Notice: Fourth Circuit Local Rule 36(c) States That Citation of Unpublished Dispositions is Disfavored Except for Establishing Res Judicata, Estoppel, or the Law of the Case and Requires Service of Copies of Cited Unpublished Dispositions of the Fourth Circuit.united States of America, Plaintiff-appellee, v. James G. Hayden, Defendant-appellant, 106 F.3d 393 (4th Cir. 1997)

Annotate this Case
US Court of Appeals for the Fourth Circuit - 106 F.3d 393 (4th Cir. 1997) Submitted Jan. 21, 1997. Decided Feb. 10, 1997

Appeal from the United States District Court for the Southern District of West Virginia, at Huntington. Robert J. Staker, Senior District Judge. (CR-90-205)

Hunt L. Charach, Federal Public Defender, Edward H. Weis, First Assistant Federal Public Defender, Charleston, WV, for Appellant. Rebecca A. Betts, United States Attorney, Ray M. Shepard, Assistant United States Attorney, Huntington, WV, for Appellee.

Before ERVIN, WILKINS, and LUTTIG, Circuit Judges.



James G. Hayden was sentenced to twenty-four months' imprisonment after a hearing to revoke his period of supervised release*  following his conviction on state charges. Hayden argues that the imposition of a separate sentence as a consequence of violating the terms of his supervised release was multiplicious with his state sentence and a violation of his rights against double jeopardy. Finding no error, we affirm.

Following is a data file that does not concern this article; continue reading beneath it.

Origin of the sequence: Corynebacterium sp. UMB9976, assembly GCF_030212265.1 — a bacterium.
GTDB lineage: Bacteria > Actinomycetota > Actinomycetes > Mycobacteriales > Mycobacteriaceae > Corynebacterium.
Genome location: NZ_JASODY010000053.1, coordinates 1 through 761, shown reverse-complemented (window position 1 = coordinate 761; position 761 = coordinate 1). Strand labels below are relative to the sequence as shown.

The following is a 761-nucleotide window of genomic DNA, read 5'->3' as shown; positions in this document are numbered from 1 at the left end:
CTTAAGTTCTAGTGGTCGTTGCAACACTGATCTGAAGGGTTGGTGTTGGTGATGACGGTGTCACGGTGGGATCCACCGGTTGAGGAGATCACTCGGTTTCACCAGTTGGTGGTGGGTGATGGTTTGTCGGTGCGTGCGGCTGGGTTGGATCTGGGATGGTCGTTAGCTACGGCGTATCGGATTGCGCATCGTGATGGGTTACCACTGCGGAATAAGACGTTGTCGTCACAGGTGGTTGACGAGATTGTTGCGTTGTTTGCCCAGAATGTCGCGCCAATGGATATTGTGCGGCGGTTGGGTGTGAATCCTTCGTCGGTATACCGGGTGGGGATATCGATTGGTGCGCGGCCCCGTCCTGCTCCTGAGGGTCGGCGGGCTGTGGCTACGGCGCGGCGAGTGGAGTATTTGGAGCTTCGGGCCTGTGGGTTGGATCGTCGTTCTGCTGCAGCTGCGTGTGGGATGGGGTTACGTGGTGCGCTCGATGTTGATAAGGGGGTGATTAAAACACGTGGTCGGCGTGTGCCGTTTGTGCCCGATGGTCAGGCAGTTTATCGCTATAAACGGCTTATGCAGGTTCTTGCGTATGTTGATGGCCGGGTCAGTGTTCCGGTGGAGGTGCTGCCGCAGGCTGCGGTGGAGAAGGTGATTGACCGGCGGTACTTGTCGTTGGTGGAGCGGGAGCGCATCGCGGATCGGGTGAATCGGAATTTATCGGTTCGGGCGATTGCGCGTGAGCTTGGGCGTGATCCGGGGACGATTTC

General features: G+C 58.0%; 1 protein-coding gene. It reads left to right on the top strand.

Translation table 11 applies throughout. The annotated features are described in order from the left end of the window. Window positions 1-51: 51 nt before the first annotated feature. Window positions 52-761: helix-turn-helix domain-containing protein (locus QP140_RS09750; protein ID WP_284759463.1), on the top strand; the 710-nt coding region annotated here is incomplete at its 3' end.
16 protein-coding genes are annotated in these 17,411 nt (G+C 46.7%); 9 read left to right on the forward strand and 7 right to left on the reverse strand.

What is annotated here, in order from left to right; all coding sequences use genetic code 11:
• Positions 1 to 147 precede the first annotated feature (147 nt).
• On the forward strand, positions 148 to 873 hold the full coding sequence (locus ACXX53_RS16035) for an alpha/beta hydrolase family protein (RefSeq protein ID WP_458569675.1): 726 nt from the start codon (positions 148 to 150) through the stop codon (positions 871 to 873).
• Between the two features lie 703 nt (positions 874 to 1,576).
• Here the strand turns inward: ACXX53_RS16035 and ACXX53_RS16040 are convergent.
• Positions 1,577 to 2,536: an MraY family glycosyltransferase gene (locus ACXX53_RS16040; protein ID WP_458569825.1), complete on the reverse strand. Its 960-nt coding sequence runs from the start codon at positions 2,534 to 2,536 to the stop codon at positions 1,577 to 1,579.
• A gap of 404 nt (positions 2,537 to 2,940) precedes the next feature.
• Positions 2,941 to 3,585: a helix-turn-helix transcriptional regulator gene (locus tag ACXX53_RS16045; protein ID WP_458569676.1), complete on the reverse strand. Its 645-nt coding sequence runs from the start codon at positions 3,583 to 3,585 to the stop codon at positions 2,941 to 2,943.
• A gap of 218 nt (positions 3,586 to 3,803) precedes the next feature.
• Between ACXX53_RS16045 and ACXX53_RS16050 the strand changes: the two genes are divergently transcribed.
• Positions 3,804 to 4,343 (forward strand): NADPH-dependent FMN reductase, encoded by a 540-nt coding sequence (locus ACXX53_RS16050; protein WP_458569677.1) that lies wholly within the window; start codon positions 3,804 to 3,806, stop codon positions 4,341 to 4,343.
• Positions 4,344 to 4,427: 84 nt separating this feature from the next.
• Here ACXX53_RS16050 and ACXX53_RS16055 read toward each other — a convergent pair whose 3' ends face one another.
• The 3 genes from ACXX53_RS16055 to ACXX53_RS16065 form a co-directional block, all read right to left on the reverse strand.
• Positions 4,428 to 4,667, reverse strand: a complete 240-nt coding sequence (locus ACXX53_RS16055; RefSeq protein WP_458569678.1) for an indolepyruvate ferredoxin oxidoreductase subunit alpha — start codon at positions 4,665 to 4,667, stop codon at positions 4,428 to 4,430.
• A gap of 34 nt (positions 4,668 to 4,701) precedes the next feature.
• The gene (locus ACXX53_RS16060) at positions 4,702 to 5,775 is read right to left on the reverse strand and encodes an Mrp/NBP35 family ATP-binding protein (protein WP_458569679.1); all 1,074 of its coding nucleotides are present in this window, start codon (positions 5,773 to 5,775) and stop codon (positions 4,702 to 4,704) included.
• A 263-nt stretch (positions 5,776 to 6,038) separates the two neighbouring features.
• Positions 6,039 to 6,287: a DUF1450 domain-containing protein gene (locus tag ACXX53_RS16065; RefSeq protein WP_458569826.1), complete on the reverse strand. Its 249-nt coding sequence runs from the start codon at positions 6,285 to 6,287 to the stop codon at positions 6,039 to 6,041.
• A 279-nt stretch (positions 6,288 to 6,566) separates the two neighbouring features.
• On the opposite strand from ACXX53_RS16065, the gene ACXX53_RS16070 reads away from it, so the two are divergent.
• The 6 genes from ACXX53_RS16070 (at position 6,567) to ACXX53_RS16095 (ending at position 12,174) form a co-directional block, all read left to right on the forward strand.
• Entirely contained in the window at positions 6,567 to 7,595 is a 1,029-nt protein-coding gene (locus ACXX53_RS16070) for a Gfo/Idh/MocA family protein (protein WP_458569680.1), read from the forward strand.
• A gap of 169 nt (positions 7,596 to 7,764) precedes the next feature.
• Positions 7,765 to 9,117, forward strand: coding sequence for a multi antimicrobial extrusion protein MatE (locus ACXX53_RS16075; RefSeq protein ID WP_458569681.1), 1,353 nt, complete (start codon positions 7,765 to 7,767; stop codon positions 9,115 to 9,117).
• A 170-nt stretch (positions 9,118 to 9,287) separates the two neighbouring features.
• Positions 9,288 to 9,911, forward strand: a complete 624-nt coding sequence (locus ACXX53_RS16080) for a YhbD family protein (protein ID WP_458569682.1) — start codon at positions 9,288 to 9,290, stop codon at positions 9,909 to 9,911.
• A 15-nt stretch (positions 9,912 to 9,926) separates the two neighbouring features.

Congress explicitly authorized punishment for violation of the terms of supervised release in 18 U.S.C. § 3583(e) (1994) (the court may "revoke a term of supervised release, and require the defendant to serve in prison all or part of the term of supervised release"). Moreover, this issue has been resolved against Hayden in United States v. Woodrup, 86 F.3d 359 (4th Cir.), cert. denied, --- U.S. ---, 65 U.S.L.W. 3294 (U.S. Oct. 15, 1996) (No. 96-6025).

We therefore affirm the findings and sentence of the district court. We dispense with oral argument because the facts and legal contentions are adequately presented in the materials before the court and argument would not aid the decisional process.



Hayden was serving a period of supervised release pursuant to a prior federal conviction when he committed the offenses in question